Colorful makeup © Piper Mackay

Beautiful tribal makeup and hair decoration © Piper Mackay

What I often share with photographers just prior to arriving at a village is a reverse scenario: think about what it would be like having a few carloads of people rush up to your house and start madly photographing you! Even in some of the more remote areas this typical tourist experience has probably occurred – people arrive by the car loads, jump out for a half and hour, snap hundreds of photographs and leave, leaving the tribal people feeling more like objects than people. This sets a negative tone from the tribes’ view who have no reason to see your photo safari any differently.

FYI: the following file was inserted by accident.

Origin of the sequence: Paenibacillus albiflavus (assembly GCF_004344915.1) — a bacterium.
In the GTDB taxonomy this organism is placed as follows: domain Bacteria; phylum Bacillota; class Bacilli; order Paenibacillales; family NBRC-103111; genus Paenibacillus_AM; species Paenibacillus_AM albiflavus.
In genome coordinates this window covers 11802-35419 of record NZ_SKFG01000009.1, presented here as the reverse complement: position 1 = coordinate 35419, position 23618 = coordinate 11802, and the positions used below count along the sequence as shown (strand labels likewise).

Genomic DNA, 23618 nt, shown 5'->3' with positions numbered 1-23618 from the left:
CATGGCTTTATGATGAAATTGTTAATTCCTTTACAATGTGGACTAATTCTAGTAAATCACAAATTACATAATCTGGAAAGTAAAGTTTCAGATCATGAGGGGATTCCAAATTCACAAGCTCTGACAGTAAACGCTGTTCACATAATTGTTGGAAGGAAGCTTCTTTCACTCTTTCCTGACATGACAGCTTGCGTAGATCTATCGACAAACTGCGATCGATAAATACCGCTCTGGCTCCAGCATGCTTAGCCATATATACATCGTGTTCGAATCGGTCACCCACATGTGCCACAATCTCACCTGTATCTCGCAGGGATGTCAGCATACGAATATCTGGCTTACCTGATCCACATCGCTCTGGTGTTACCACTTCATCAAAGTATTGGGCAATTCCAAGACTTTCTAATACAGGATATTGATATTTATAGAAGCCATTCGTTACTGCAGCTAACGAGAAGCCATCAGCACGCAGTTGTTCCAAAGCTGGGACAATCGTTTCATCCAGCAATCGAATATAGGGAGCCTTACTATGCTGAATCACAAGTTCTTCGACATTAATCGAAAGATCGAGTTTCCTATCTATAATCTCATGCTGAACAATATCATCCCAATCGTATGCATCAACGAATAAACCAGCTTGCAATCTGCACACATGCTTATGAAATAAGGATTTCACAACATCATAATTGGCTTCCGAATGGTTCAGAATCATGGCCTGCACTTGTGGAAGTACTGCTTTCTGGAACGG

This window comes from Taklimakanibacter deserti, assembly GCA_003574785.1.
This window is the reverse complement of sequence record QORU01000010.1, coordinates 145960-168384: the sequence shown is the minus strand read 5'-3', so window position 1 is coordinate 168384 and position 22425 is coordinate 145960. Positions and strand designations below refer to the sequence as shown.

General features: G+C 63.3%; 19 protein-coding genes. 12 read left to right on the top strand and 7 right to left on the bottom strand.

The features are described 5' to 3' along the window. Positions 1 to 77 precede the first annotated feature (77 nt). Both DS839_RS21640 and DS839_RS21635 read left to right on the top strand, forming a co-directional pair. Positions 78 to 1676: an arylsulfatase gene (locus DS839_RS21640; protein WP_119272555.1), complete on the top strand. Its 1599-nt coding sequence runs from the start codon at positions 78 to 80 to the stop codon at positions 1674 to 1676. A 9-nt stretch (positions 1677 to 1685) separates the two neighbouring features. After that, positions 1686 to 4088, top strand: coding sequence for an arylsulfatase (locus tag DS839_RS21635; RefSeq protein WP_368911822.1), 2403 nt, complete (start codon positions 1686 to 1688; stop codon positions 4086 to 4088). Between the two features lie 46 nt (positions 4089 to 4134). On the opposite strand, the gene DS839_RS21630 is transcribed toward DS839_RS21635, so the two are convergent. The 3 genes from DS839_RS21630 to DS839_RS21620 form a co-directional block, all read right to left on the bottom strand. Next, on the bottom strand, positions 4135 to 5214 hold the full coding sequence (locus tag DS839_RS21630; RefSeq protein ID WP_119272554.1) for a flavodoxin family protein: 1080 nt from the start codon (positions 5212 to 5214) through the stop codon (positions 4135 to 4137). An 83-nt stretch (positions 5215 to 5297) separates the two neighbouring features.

When I travel solo I plan my arrival for noonish when the sun is harsh. This allows me to leave the camera in the car and spend time over coffee, tea or a warm beer, just engaging with the tribe. It gives me the opportunity to wander through the location relaxed and develop my vision of the place and what I want to capture in the golden light that evening. It also allows me to connect with the people and get a sense of who wants to be photographed and who does not. If I am invited to a ceremony, I participate by having them also paint my face and take part in the dancing and other rituals of the celebration. I believe the more powerful images come when you live the stories you are trying to tell.

Dusk © Piper Mackay